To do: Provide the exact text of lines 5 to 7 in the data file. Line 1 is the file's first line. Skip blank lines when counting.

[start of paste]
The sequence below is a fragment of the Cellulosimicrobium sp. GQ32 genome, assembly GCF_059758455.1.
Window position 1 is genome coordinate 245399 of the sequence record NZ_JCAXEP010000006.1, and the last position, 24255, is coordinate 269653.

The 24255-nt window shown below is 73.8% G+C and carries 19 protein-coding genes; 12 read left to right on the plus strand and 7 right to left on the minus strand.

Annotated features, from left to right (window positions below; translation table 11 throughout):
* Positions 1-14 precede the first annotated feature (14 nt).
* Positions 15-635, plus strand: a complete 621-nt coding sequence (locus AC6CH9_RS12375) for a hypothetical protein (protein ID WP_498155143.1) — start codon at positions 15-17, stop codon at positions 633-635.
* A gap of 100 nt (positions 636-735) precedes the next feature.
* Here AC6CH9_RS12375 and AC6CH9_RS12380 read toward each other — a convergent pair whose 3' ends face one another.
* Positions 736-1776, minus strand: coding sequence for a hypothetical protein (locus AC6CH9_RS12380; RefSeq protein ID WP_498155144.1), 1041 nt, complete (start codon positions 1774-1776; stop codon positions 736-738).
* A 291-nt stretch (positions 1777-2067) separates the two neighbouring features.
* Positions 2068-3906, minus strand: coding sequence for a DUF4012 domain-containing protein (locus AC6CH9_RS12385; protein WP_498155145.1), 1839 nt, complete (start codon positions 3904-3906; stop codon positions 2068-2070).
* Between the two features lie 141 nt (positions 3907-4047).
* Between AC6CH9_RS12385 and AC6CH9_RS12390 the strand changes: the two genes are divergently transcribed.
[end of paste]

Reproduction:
* Positions 1-14 precede the first annotated feature (14 nt).
* Positions 15-635, plus strand: a complete 621-nt coding sequence (locus AC6CH9_RS12375) for a hypothetical protein (protein ID WP_498155143.1) — start codon at positions 15-17, stop codon at positions 633-635.
* A gap of 100 nt (positions 636-735) precedes the next feature.